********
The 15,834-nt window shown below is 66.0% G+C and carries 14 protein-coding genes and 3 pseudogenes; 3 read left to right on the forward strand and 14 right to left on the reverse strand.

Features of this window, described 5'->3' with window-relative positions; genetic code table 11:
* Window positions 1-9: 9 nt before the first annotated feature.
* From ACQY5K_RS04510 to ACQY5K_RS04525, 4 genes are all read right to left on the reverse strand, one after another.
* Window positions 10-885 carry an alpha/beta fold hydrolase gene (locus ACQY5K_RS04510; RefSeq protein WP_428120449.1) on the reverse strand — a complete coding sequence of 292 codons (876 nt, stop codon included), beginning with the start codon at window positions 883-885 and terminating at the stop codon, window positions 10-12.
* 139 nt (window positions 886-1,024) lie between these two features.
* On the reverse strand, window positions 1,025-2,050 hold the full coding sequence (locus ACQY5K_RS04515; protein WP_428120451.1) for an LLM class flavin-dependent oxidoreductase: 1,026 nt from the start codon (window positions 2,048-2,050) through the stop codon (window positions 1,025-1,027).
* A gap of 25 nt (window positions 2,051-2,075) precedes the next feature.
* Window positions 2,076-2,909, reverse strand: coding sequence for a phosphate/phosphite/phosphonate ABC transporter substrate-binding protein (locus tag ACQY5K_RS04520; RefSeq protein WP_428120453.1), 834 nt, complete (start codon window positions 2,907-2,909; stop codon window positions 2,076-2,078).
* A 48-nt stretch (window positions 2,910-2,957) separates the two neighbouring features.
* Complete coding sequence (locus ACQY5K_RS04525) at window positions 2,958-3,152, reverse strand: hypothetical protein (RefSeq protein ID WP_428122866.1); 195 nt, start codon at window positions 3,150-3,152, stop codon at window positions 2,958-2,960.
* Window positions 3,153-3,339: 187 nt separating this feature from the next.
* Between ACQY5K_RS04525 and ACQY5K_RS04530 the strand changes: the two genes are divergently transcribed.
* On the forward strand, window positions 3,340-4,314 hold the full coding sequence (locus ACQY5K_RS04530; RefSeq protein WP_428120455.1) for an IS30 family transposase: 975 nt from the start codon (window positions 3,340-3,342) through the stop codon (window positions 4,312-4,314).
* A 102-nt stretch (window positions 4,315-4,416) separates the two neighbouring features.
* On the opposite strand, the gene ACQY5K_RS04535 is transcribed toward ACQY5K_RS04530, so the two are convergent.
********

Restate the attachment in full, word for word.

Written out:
The 15,834-nt window shown below is 66.0% G+C and carries 14 protein-coding genes and 3 pseudogenes; 3 read left to right on the forward strand and 14 right to left on the reverse strand.

Features of this window, described 5'->3' with window-relative positions; genetic code table 11:
* Window positions 1-9: 9 nt before the first annotated feature.
* From ACQY5K_RS04510 to ACQY5K_RS04525, 4 genes are all read right to left on the reverse strand, one after another.
* Window positions 10-885 carry an alpha/beta fold hydrolase gene (locus ACQY5K_RS04510; RefSeq protein WP_428120449.1) on the reverse strand — a complete coding sequence of 292 codons (876 nt, stop codon included), beginning with the start codon at window positions 883-885 and terminating at the stop codon, window positions 10-12.
* 139 nt (window positions 886-1,024) lie between these two features.
* On the reverse strand, window positions 1,025-2,050 hold the full coding sequence (locus ACQY5K_RS04515; protein WP_428120451.1) for an LLM class flavin-dependent oxidoreductase: 1,026 nt from the start codon (window positions 2,048-2,050) through the stop codon (window positions 1,025-1,027).
* A gap of 25 nt (window positions 2,051-2,075) precedes the next feature.
* Window positions 2,076-2,909, reverse strand: coding sequence for a phosphate/phosphite/phosphonate ABC transporter substrate-binding protein (locus tag ACQY5K_RS04520; RefSeq protein WP_428120453.1), 834 nt, complete (start codon window positions 2,907-2,909; stop codon window positions 2,076-2,078).
* A 48-nt stretch (window positions 2,910-2,957) separates the two neighbouring features.
* Complete coding sequence (locus ACQY5K_RS04525) at window positions 2,958-3,152, reverse strand: hypothetical protein (RefSeq protein ID WP_428122866.1); 195 nt, start codon at window positions 3,150-3,152, stop codon at window positions 2,958-2,960.
* Window positions 3,153-3,339: 187 nt separating this feature from the next.
* Between ACQY5K_RS04525 and ACQY5K_RS04530 the strand changes: the two genes are divergently transcribed.
* On the forward strand, window positions 3,340-4,314 hold the full coding sequence (locus ACQY5K_RS04530; RefSeq protein WP_428120455.1) for an IS30 family transposase: 975 nt from the start codon (window positions 3,340-3,342) through the stop codon (window positions 4,312-4,314).
* A 102-nt stretch (window positions 4,315-4,416) separates the two neighbouring features.
* On the opposite strand, the gene ACQY5K_RS04535 is transcribed toward ACQY5K_RS04530, so the two are convergent.